The Basics to Selective Androgen Receptor Modulators (SARMs)



The purpose of this blog is not to promote the use of SARMs, rather it is to mitigate the health effects and educate those who decide to utilise SARMs.

Medical jargon will be used minimally to reach a broader audience and to decrease misunderstanding.


Selective Androgen Receptor Modulators (SARMs), as stated in the name, work at the Androgen Receptor (AR). The receptor responds to hormones like Testosterone and its by-products such as dihydroxy-testosterone (DHT). These receptors are found not only in muscles but all over the body and that’s why anabolic steroids tend to have various undesired effects, because they don’t just work at the muscle.

This sets up the scene for the development of more selective anabolic agents that do not bind to the ARs in tissues that we do not want them to bind, such as the prostate. Hence, this promoted the development of SARMs.

Common Misconceptions:

Originally this was going to be included at the end of this article, however, this is an important topic that should not be overlooked.

Liver Toxicity (Hepatotoxicity)
It used to be a common belief that SARMs will not influence your liver since unlike other Oral/Tablet Anabolic steroids they are not 17α-alkylated. However, this notion is incorrect. In studies on SARMs using lower doses than those used in Bodybuilding a transaminitis was observed in a few participants (Liver enzymes were raised). This has been shown in multiple different studies on SARMs.
Therefore, it would be advisable to use some sort of liver aid whilst using SARMs (Such as Tauroursodeoxycholic acid – TUDCA). These aids will be discussed in a separate article.

Testosterone Suppression
There is a belief that SARMs do not supress your natural testosterone production or it does so mildly unlike anabolic steroids. Whilst different SARMs have different levels of suppression, all do supress your natural testosterone supply. S-23 has the most potent suppression for any recorded SARM. The level of suppression does also depend on the dose. Out of interest, some SARMs were designed to be male contraceptives and therefore Spermatogenesis (production of sperm) is altered.
Therefore, it would be advisable at the beginning and end of a SARM cycle to have blood tests to see where your Testosterone was before the cycle and how it is now. This will guide you as to whether you will require an intensive or non-intensive Post-cycle Therapy (PCT – discussed later) to boost your natural testosterone levels.

MK677 and Cardarine (GW501516)
These two agents are commonly included under the heading of SARMs, however, neither work at the AR and are therefore not SARMs. They will be discussed in separate articles.

SARMs Strength Relative to Anabolic Steroids
Another misconception is that SARMs are not as strong as anabolic steroids in terms of muscle building performance and athletic performance. However, more recent evidence shows that most anabolic steroids and SARMs can induce as much protein synthesis as one another when doses are comparable.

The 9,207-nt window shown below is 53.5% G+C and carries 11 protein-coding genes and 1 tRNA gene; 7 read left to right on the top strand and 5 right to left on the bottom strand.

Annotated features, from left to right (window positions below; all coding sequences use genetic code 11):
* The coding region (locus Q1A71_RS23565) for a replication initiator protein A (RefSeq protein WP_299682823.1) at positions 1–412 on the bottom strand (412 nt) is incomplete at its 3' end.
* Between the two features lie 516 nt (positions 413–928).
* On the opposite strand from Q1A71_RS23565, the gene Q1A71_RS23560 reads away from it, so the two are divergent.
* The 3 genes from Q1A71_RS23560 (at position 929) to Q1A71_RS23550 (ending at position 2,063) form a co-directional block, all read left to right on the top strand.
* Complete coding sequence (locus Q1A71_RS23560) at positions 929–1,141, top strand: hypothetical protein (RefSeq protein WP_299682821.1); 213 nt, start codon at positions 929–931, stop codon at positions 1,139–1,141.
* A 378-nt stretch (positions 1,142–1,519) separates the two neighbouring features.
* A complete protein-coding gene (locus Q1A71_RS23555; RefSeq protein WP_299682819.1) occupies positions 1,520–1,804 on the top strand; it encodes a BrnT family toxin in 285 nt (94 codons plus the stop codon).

Important Facts about SARMs

SARMs should never be used in individuals who have not undergone puberty or are currently still undergoing pubertal changes and height changes. The reason for the above is that SARMs do not convert to oestrogen and in fact lowers oestrogen. Oestrogen is important in preventing premature closure of the growth plates. Therefore, SARMs can prevent individuals from growing to the height they would have been had they not used SARMs. Furthermore, SARMs do not convert to DHT and decreases your own natural testosterone (and thus DHT) production. DHT is responsible for penile growth during puberty and is thus needed for adolescents.

As alluded to in the previous paragraph, SARMs are not oestrogenic and in fact will lower your oestrogen slightly through the decrease in Testosterone. Although this may sound like a benefit, it is not. Oestrogen is important because it is Cardioprotective (Helps protect the heart) and Neuroprotective (helps protect the nervous system such as the brain). In addition, it is good for sexual function (too much or too little oestrogen can influence one’s libido and erectile function). These are just to name a few of the important functions of oestrogen. Ideally one would want to supplement with exogenous oestrogen (i.e., The pill – however doses will be discussed in a separate article). However, if you chose not to supplement with exogenous oestrogen be aware of the risks and potential sexual side effects. Oestrogen levels should normalize once the SARM is stopped, and natural testosterone production starts again.

Another important point is that most SARMs have not been subject to full human clinical trials which means data on the efficacy and potential toxicity of these drugs is limited. These are also Research Compounds and most have not undergone approval by the FDA and other associations.

Next we will start discussing individual SARM profiles.


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